Change My Mind. Distracted Boyfriend. Exit 12. Tide Pods. Doge. Grumpy Cat.
Tinker Tailor Student Spy
Oxford is slowly warming up. The hours of watery sunshine are lengthening day by day, and daffodils are beginning to poke their heads up in the muddy parks and lawns.
A few weeks ago, I had the privilege of meeting the esteemed journalist, lawyer, former government adviser and fellow Rhodes Scholar Ronan Farrow when he spoke for an evening in Oxford after...
The immortal words of R.E.M were the soundtrack of my teenage years. Instead of a regular teenage rebellion involving sex, drugs and rock'n'roll, I defied my parents by reading feminist literature, blaring AC/DC from my room, and refusing to go to church.
As of today, December 20, 2018, I occupy the most space I ever have in my life.
Despite being 11,660 miles away from sunny Nelson, New Zealand, the ''Maori Santa Claus'' debacle has reached the frozen wastelands of Oxford, England.
Alice's Adventures in Wonderland: to most children, an exciting, multicoloured kaleidoscope of eccentric characters and intrepid adventures, from anxious, yet well-dressed white rabbits to murderous, ill-tempered queens hellbent on decapitating anything and everyone.
Whenever I am asked where in New Zealand I am from, I do not know how to answer.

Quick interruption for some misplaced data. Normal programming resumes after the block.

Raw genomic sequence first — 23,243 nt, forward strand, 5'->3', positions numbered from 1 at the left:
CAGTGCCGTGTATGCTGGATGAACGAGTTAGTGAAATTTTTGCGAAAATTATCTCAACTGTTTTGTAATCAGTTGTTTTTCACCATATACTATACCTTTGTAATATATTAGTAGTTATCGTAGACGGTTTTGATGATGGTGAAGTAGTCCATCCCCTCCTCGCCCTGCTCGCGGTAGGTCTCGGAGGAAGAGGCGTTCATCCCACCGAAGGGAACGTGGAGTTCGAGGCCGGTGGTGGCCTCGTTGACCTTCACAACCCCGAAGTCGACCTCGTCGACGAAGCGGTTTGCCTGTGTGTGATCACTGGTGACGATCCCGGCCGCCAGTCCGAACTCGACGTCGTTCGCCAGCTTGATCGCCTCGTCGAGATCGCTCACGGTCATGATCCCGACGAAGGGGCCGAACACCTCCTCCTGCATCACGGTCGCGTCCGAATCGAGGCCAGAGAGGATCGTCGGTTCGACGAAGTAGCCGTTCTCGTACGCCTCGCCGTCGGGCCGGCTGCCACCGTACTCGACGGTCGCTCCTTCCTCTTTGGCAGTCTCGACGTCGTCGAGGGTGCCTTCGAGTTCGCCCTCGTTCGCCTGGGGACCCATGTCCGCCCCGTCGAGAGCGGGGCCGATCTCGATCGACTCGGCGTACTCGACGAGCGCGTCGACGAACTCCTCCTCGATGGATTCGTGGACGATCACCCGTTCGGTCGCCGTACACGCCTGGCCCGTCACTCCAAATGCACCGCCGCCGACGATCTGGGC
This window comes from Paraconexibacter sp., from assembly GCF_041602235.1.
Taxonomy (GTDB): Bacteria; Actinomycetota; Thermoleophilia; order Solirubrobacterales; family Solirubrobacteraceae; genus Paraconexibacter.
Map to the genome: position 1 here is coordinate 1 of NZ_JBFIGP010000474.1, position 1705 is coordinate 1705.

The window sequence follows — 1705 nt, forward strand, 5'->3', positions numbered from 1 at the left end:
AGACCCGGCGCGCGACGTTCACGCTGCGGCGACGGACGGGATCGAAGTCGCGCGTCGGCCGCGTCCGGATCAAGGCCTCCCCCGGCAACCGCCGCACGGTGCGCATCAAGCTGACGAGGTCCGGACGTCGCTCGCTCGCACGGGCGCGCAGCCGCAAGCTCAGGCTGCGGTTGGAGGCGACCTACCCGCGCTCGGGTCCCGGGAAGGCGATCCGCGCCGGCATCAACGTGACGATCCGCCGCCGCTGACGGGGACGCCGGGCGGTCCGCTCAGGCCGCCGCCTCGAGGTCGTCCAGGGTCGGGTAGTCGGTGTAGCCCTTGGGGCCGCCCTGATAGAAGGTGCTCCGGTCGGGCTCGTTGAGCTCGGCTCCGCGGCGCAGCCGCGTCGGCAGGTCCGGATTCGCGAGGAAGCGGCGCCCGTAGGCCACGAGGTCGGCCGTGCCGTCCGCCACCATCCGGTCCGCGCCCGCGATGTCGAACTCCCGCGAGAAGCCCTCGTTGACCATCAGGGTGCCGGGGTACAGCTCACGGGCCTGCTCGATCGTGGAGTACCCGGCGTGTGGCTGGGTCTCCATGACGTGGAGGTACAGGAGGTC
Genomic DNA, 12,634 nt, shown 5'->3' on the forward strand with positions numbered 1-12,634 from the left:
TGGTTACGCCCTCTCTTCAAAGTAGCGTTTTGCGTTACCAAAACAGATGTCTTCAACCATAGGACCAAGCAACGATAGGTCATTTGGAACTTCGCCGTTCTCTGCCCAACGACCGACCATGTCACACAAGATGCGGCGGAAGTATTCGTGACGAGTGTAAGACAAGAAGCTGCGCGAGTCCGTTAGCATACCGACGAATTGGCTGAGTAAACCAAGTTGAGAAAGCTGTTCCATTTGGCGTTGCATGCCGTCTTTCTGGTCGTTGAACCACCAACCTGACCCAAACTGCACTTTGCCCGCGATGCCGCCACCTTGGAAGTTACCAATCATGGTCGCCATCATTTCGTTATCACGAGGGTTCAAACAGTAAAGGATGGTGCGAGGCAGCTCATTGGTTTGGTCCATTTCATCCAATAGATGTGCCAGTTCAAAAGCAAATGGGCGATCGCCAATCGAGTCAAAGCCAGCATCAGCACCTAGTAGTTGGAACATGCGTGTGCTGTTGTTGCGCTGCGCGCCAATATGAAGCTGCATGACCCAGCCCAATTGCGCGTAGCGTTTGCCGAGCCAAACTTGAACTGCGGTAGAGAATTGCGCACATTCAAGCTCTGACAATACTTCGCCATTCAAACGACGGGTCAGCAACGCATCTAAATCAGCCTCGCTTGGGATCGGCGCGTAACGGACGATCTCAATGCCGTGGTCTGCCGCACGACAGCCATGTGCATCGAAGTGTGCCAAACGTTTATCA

It has been exactly one month since I moved to Oxford, ''that sweet city with dreaming spires'', to quote the poet and critic Matthew Arnold.
In the wake of the Kavanaugh-Ford debacle, there have been many ill-thought and frankly disturbing statements being thrown around about the apparent frequency of false rape allegations and the...
For the last two months, I have been living in Leith, a delightfully eccentric and family-oriented portside neighborhood in Edinburgh.
Despite being currently 11,693 miles away from Dunedin, I am still very much invested in the goings-on of Otago University.
Anyone who has read my columns for the Otago Daily Times over the past year will realise that I have the tendency to be very sharp, cynical and sceptical, especially when it comes to religion.
When I was 7 years old, my family bought a tired old piano. I watched as four burly men hauled it up the concrete steps to our farmhouse. Soon, the piano became part of the family.
About a month ago, I was sitting on a bench at the Sydney waterfront, waiting for my friend James. A drunk man in an obnoxiously bright Hawaiian shirt and a boater hat sat down beside me.
Growing up as the eldest child of a Presbyterian minister, I was spoon-fed politeness and obedience along with my morning porridge.
Today would have been my brother John's twenty second birthday.
I'm in the exceedingly fortunate position of not worrying about my postgraduate education costs; I have a scholarship that pays my fees and accommodation over the next few years.
On Monday night, I received a curious letter. One might say it was a letter from beyond the grave.
A few Saturdays ago I had the immense pleasure of watching the Suitcase Theatre perform Mental Notes as part of the Dunedin Fringe Festival.